Thriller movies, often find themselves, taking a back seat to the horror films, however, more time than not, they bring scares and excitement, as they factor more on storylines and suggestion than just on the blood and gore aspects. This is exactly what Don’t Breathe brings to the table, a unique tale, with a hidden secret lock securely in place, and director Fede Alvarez also serving a co-writer with Rodo Sayagues, both whom brought together a solid remake of The Evil Dead [2013]. In fact, carrying over from that project comes, producers Sam Raimi and Rob Tapert, along with the production company of Ghost House Pictures, composer Roque Baños. The initial thought by many viewers and people in general comes from the enjoyment of watching the exploring of the new subgenre of ‘Home Invasion’, as it has the most relatable understanding for them. A brief look at two very popular films The Collector [2009] and You’re Next [2011], shows the surprises in store for the unwelcomed, and brings fear, redemption, and twists to this movie. The suspense in Alvarez reminds cinema fans in general of that from the Master of Suspense, Sir Alfred Hitchcock, which shows a positive understanding to human peril stories.

The story focuses on three selfish youthful criminals Money (Daniel Zovatto (It Follows [2014])), Rocky (Jane Levy, also from The Evil Dead (2013)) and Alex (Dylan Minnette (The Open House [2018])) who burglarize wealthy locals, with virtual zero risk of becoming caught because of their ace in the hole card. Alex’s father works for a security company, and the victim’s clients of his, and his son a well-off rich teen only does it to get closer to his love interest Rocky. They realize their petty thefts will never earn them the traveling money to leave run-down neighborhood and city of Detroit, the dreams of California. The script starts with the basics and slowly layers other motivating points into the story, especially from the characters, namely Rocky’s home life. The team finally, learns about the big score ripping off a blind ex-veteran, who lives alone, on the outskirts of the desolate city suburbs surround by blocks of abandoned and boarded-up homes.  The payoff, $300,000, which the individual won from a lawsuit years ago, over a private matter, never likely spending a dime of it, however, private things have a tendency to surface in thrillers. Their plan works only so far, and then comes crashing down, into the basement of sorrows and worries. The Blind Man (Stephen Lang (Exeter [2015])) truly excels in the film, showing the abilities of a blind person go far beyond just playing music. He knows his home, the smells, the creaks, and this makes it all relatable to the viewers and extremely dangerous to the robbers. Lang barely speaks in the film, but actions always make for entertainment and build onto the title of the film, breathing, especially panic breaths delivers your location, just think about horror movie, and the killers in them, an easy death sentence. The movie asks the question, how many people can truly control their natural tendencies to breathe, in high stressful moments, more difficult than expected – try it the next time while at a haunted house or a roller coaster. Some criticize the script for the burglars not thinking in a more advanced scenario, but that actually becomes the point, they are youths, not seasoned crooks, rather smash and grab. They think of the here and now, and it cannot ever happen to me, ideally the YOLO mentality. Without expressing too many details, and giving away the twists, allow this one thought to rest in your minds when considering this flick, turkey baster usage the sickest scene in a long time on the screen. In the end this movie, shows two sides to the coin of life, where some individuals lose themselves to all sorts of sins they commit and fail to accept, some its greed and others grief, either way revenge and karma never end well.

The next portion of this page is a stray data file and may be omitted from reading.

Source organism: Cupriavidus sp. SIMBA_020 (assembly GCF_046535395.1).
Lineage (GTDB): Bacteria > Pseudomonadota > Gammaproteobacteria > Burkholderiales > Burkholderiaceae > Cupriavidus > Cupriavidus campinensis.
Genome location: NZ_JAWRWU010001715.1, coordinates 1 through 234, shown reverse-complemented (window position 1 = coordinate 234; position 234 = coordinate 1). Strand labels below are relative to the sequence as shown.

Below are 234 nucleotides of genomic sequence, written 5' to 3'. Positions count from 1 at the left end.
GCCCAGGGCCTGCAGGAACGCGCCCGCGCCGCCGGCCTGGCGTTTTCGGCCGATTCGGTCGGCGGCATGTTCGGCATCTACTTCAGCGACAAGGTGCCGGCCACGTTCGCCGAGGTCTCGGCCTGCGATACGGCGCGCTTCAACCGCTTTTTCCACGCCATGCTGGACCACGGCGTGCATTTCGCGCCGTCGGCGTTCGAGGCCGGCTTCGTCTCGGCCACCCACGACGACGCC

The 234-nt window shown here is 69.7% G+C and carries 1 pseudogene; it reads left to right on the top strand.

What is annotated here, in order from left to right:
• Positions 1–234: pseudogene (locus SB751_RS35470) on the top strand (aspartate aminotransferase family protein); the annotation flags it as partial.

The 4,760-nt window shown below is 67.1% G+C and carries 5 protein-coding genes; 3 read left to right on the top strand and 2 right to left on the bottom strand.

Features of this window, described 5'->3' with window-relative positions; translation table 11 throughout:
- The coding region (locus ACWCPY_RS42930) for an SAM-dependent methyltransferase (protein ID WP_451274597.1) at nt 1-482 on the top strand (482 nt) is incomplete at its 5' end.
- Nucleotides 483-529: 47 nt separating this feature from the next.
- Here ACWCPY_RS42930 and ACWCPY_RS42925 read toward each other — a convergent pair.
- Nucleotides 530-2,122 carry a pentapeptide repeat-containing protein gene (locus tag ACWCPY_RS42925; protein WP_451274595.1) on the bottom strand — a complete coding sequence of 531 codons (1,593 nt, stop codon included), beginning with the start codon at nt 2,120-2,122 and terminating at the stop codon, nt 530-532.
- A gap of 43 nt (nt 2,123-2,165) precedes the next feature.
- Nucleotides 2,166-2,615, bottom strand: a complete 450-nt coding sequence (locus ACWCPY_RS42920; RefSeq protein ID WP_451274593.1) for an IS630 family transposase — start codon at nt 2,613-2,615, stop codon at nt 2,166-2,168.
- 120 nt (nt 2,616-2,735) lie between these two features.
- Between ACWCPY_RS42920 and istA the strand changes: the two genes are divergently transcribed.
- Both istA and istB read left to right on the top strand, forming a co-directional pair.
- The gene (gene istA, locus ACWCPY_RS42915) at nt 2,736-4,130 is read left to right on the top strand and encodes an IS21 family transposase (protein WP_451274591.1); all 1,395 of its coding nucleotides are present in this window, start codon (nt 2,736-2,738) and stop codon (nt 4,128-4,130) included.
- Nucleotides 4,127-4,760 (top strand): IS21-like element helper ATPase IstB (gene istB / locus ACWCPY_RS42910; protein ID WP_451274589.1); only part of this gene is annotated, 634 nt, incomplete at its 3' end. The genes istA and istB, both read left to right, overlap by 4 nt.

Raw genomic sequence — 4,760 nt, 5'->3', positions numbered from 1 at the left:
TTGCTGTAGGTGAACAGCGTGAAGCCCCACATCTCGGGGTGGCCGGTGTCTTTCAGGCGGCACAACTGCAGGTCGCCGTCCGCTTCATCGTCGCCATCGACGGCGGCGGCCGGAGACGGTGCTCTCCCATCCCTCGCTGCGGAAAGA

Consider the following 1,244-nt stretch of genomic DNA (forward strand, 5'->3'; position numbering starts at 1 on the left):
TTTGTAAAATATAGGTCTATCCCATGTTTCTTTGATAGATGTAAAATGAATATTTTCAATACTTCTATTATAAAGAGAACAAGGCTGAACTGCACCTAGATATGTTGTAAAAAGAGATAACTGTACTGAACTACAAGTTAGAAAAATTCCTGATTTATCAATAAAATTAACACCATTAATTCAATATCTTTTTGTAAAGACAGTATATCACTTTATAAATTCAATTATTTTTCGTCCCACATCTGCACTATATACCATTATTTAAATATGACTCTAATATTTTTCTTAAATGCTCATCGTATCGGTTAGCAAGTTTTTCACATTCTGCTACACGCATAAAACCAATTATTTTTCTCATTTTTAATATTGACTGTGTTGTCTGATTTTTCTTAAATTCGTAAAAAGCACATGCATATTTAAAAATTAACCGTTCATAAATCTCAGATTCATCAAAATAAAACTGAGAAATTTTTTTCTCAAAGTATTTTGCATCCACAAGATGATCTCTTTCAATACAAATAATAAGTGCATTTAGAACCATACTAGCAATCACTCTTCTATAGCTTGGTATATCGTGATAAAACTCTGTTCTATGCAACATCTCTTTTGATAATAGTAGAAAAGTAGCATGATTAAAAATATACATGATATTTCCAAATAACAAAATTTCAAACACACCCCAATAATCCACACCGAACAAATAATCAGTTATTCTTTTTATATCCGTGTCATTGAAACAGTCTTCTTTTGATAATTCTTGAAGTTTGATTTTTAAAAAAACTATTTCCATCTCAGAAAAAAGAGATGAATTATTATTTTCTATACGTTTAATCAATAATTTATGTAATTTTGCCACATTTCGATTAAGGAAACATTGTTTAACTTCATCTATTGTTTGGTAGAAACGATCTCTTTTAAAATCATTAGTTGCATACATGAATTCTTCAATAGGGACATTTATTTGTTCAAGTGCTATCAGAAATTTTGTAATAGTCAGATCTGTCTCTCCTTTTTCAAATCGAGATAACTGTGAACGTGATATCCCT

The actors carry their characters’ intents and motivations to exceptional proportions, while the movie centers more around Levy and Lang, both Zovatto and Minnette hone their actions into their roles one as a brut thug and the other motivated by false romance hopes, respectfully. Meanwhile the basement sequence finally gives the appearance to the audience of what it looks like in a darkened room, with no glimmer of lights. In fact, Lang throughout the production work used contact lenses to restrict his vision, as did his co-actors in the pitch-black rooms, allowing for actual real clumsiness conveyed properly to the viewers. The movie is as much visual as it is audio enhancing, a wonderful attribute to the filmmakers, as well as foreshadowing on the set pieces only to generate suspense and tension of when their importance factors into the movie, just like Hitchcock. Now the script has a few plot holes, but nothing to detract too much from the film itself.

Alvarez and Sayagues, deliver a believable and twisted story for the audience to panic over the stressful moments and savor the calming ones (though less of them actually exist). The usage of the darkness conveys a claustrophobic presence essentially enhanced by a highly trained military vet, capable of using what is around himself and controls the situations. The agonizing actions, all strive forward with the assistance of sounds, chases, and a turkey baster for the delivery of a great thrill ride.

This review was originally posted in October 2016 on the now defunct Rogue Cinema website.


  • This house looked like an easy target. Until they found what was inside.
  • In the dark the blind man is king.

IMDb Rating: 7.1/10

Baron’s Rating: 7.0/10